Summary: An overview message on the Book of Philippians
A Call to Rejoice
Philippians 1:1 - Book Level Survey
Philippians Topical Overview Series
January 25, 2009
Have you ever been waiting for an important piece of mail? You got out with expectations to find that mail each day. Sometimes we wait several days and other times we wait weeks before the package arrives. Waiting can be frustrating because of our anticipation or excitement.
The anticipation is fulfilled the day that the letter or package arrives. One that day our expectation is satisfied. If you can relate or imagine this kind of anticipation, you can multiply that feeling one hundred times over and begin to understand what it was like to wait on a letter during the ancient days.
Couriers did not travel like the modern post office. Someone carried the letter personally from the sender to those receiving the letter. There would be an incredible excitement when a letter arrived because it was indeed a rare occasion. There must have been great excitement when Epaphroditus returned to Philippi with a letter from the Apostle Paul.
As we begin our topical survey of Philippians, we need to understand some of the background facts about the letter.
Paul and Timothy, servants of Christ Jesus, To all the saints in Christ Jesus at Philippi, together with the overseers and deacons: Philippians 1:1
As we read the first verse of the letter clearly, the author is the Apostle Paul. Paul founded the Philippians church in Acts chapter 16 following his vision of the man from Macedonia. Paul led a team of evangelistic church planters into Philippi and among them were Silas, Timothy and Luke, writer of the gospel and the book of Acts. Paul is writing to the church from prison, he claims that he is in chains. Likely Paul is serving his first imprisonment in Rome that the final verses of Acts refer.
The second name on the letter is Timothy. It is unlikely that Timothy has done any of the writing of this letter but rather is with Paul when the letter was written. Remember Timothy was with Paul when the Philippian church was founded. The people of the church would have remembered Timothy and Paul greets the church from Timothy as well. Timothy would be traveling to Philippi in the near future to help continue the work that Paul had started with the church.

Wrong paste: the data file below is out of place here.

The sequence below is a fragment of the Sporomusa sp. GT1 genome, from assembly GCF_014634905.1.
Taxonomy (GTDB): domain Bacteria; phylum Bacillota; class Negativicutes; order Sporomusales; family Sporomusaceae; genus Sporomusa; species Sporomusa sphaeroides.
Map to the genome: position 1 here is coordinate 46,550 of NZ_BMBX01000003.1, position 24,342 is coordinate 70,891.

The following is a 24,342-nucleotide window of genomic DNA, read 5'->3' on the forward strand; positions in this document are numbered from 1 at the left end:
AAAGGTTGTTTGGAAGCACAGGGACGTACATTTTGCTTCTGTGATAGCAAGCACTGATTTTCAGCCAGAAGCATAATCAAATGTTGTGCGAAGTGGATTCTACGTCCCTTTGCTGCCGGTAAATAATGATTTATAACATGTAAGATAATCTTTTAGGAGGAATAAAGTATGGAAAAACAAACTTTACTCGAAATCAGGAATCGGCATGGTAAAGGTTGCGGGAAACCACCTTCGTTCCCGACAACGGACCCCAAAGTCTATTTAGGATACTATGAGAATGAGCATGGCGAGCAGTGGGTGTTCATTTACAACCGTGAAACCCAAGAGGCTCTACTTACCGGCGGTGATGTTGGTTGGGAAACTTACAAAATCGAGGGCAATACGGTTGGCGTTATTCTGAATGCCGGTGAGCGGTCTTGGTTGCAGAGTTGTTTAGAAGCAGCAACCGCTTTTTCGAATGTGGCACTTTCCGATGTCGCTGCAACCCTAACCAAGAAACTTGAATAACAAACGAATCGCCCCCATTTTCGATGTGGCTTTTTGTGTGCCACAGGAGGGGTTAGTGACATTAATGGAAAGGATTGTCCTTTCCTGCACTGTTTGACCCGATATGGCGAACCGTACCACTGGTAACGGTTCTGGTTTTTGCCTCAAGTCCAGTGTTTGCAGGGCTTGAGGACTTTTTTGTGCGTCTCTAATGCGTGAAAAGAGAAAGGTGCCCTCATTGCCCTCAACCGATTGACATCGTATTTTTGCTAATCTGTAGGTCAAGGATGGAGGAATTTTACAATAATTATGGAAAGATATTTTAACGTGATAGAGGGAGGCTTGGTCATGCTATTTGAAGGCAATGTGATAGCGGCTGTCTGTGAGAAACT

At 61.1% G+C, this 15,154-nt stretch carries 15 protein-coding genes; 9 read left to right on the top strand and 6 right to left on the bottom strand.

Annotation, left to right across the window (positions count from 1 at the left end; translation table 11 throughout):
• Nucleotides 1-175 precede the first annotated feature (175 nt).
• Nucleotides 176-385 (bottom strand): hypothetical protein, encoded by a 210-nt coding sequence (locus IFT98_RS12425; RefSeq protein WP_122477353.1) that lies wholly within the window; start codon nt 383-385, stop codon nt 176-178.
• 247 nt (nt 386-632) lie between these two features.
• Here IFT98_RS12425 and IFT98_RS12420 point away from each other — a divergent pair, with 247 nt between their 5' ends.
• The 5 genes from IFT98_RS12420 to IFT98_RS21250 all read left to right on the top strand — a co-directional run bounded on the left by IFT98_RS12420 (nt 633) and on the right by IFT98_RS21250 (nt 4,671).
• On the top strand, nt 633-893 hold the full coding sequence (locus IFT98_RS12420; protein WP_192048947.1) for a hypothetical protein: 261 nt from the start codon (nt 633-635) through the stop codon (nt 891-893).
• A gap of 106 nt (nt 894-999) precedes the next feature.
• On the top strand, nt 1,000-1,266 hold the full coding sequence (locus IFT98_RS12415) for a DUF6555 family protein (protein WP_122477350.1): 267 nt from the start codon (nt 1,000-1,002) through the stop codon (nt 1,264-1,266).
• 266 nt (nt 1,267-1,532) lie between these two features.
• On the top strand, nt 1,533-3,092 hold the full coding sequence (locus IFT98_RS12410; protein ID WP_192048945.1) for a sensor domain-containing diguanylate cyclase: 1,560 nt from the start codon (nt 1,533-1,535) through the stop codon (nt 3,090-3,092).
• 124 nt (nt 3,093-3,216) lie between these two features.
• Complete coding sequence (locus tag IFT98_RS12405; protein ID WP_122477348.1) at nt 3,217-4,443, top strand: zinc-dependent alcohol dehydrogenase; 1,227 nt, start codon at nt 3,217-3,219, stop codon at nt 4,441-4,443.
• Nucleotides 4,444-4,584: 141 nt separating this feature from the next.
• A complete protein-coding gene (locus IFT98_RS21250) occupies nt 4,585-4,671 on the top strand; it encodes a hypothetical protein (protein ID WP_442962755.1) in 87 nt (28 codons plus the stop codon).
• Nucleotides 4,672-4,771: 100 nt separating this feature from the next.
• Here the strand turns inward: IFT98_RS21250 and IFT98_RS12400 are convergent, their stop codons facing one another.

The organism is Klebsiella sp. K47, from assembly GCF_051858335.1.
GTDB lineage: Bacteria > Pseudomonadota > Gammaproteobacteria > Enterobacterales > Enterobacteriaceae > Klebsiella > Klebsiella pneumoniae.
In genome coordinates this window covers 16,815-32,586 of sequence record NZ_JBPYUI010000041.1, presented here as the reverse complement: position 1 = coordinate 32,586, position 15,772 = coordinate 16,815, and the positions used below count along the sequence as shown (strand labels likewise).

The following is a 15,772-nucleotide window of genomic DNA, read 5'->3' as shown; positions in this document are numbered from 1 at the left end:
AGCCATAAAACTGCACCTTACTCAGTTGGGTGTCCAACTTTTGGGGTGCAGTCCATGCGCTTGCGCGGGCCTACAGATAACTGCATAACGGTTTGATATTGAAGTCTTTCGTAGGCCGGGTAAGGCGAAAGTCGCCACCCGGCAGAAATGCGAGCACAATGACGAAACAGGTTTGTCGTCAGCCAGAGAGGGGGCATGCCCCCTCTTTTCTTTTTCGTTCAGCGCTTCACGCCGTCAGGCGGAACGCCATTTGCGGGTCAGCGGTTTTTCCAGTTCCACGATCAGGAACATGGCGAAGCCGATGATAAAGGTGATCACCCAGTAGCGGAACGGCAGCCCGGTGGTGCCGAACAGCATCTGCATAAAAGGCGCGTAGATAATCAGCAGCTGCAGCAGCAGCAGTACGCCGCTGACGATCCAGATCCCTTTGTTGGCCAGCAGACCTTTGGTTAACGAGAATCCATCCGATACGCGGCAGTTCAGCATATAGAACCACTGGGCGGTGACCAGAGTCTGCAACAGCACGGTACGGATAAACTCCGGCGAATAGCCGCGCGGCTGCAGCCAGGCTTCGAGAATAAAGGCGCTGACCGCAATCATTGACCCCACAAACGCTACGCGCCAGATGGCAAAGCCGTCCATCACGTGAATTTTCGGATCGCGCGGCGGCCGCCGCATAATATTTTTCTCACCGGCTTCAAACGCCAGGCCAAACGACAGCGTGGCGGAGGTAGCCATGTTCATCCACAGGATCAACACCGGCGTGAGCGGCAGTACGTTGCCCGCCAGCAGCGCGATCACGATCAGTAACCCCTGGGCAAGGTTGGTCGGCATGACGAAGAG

Paul writes this letter in an incredibly warm and affectionate tone. The letter feels this way because of the wording that Paul uses throughout the letter. Here are a few examples
I thank my God every time I remember you. 1:3
In all my prayers, I always pray with joy 1:4
It is right for me to feel this way about you, since I have you in my heart. 1:7
Paul writes this letter specifically for the church in Philippi. He specifically writes first to the leaders of the church and then addresses the whole church in general. The leaders would read the letter first before passing it on or reading it to the whole church. In many ways, the message is for the entire church.
Paul addresses the believers in Philippi as saints. In our modern context, we usually reserve the term saint for someone who is considered a pillar of the church. However, this does raise an important question: who were the saints? From the records of Acts 16 we know three of the possible saints in the church. There was Lydia, the first Christian convert in Philippi, who was a merchant dealing in colored cloth. The demon possessed slave girl was likely a convert following Paul’s exorcism of her demon. The Philippian jailer who was converted following the earthquake that freed Paul and Silas.
We see others mentioned within the letter itself. Epaphroditus is a leader within the church who was with Paul at the time of the letter being written. Epaphroditus had been sent by the church to help care for the needs of Paul while he was in prison. He will deliver the letter to the church upon his return to Philippi and is likely one of the key leaders.
Euodia and Syntyche are two women within the church who hold some prominence and influence. Paul addressed both of these women because they are at the center of a feud that seems to be tearing the church apart. These women were causing a great deal of controversy within the church.
Clement is mentioned only in the letter to Philippians and we know little about this man. We know that he clearly worked with Paul in Philippi. Ancient tradition claims that this man may have been the Philippian jailer. There is one other unnamed person mentioned: the loyal yokefellow. It is unclear who this may be but the term could be plural and be a reference to the entire church or it could be a key leader within the church.